Thursday, February 25, 2010

Unsung Culinary Herbs

During my Olympic excursion up to Vancouver, I had to visit my cousin's restaurant and dine at The Flying Tiger. With a mouth-watering selection of shareable Asian street food which includes 48 hour-marinated Grilled Kalbi Ribs, Crispy Thai Squid, Salt Spring Island Mussels swimming in red curry, and Philippine egg-rolls (Lumpia).

Crepes Duck Confit

My favorite, however, has to be the scrumptious Pulled Duck Confit Crepes. OMG, it is simply mouth-watering as you assemble your own crepes with the duck, shredded cucumber and jicama, and an assortment of Asian herbs that were so intense and refreshing, I actually yelped in approval!

My cousin joked as she asked for the scientific names of these plants to test my identification prowess and now knowing a few, I had to look 'em up!!

So here's the assemble of herbs:

Thai Basil(Ocimum basilicum var. thyrsiflora Thai Basil cultivar group: Becoming more and more common as a garnish with the ever popular Vietnamese noodle soup called Pho. It's an attractive plant with purple stems and a licorice like scent.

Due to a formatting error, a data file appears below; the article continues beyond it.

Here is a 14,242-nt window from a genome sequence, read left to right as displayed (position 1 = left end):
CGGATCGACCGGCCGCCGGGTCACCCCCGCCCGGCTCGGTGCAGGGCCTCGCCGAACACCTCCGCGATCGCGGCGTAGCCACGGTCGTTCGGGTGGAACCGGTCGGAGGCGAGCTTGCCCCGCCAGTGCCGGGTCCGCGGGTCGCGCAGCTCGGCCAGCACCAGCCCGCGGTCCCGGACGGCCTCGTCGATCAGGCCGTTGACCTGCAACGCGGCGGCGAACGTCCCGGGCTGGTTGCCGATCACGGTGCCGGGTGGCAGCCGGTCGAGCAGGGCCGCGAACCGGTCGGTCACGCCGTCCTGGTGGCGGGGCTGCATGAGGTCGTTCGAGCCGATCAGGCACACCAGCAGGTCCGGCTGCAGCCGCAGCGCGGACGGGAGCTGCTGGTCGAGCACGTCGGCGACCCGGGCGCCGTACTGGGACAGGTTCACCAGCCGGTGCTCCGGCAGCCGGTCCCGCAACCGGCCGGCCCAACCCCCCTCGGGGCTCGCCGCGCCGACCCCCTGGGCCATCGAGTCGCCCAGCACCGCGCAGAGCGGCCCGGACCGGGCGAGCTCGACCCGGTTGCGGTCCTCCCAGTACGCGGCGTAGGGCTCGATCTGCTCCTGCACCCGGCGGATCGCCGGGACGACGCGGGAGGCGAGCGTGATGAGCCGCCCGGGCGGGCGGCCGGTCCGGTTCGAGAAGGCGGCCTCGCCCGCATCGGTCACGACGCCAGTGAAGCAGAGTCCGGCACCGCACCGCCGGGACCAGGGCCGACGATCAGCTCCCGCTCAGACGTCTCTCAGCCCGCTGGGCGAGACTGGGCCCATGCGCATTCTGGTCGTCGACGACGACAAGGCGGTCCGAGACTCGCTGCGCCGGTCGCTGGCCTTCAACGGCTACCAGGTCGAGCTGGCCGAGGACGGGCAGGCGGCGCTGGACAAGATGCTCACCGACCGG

Shiso (Perilla frutescens): A member of the mint family (Lamiaceae) and looks a little like nettle. It has a subtle minty fennel like scent and taste.

Rau Răm (Persicaria odorata)
: Know as Vietnamese coriander, this is one of various Persicarias that can be eaten. It has a pungent and distinctive flavor that is spicy and somewhat bitter.

Cilantro or Coriander (Coriandrum sativum)
: Some people absolutely LOVE this herb, while there are some that are absolutely repulsed by it. I, personally, enjoy this herb as it exists in so many dishes I love. From soups, salsas, salads, I love its pungent and extremely fragrant aroma. That's why it's called "xiang cai" in Chinese meaning "fragrant greens".

Rau Om (Limnophila chinensis var. aromatica)
This herb totally blew me away with its pungent lemony flavor with a hint up cumin.

I've been able to find these herbs in Asian markets and I'm anxious to recreate these crepes or just experiment with these wild and aromatic flavors in various dishes.

Then, I'll be compelled to try and grow them!


  1. thx honey! on my next 99 shopping list.


  2. yum-o! we're definitely going to go there the next time we're in Vancouver. Have you ever tried culantro? Much more pungent than cilantro. I highly recommend it. I've found it at Viet-Wah in little baggies in the veggie section. :)

  3. Oh Bridget! How cool. Culantro is an Eryngium (Sea Holly).

    Will most definitely check it out.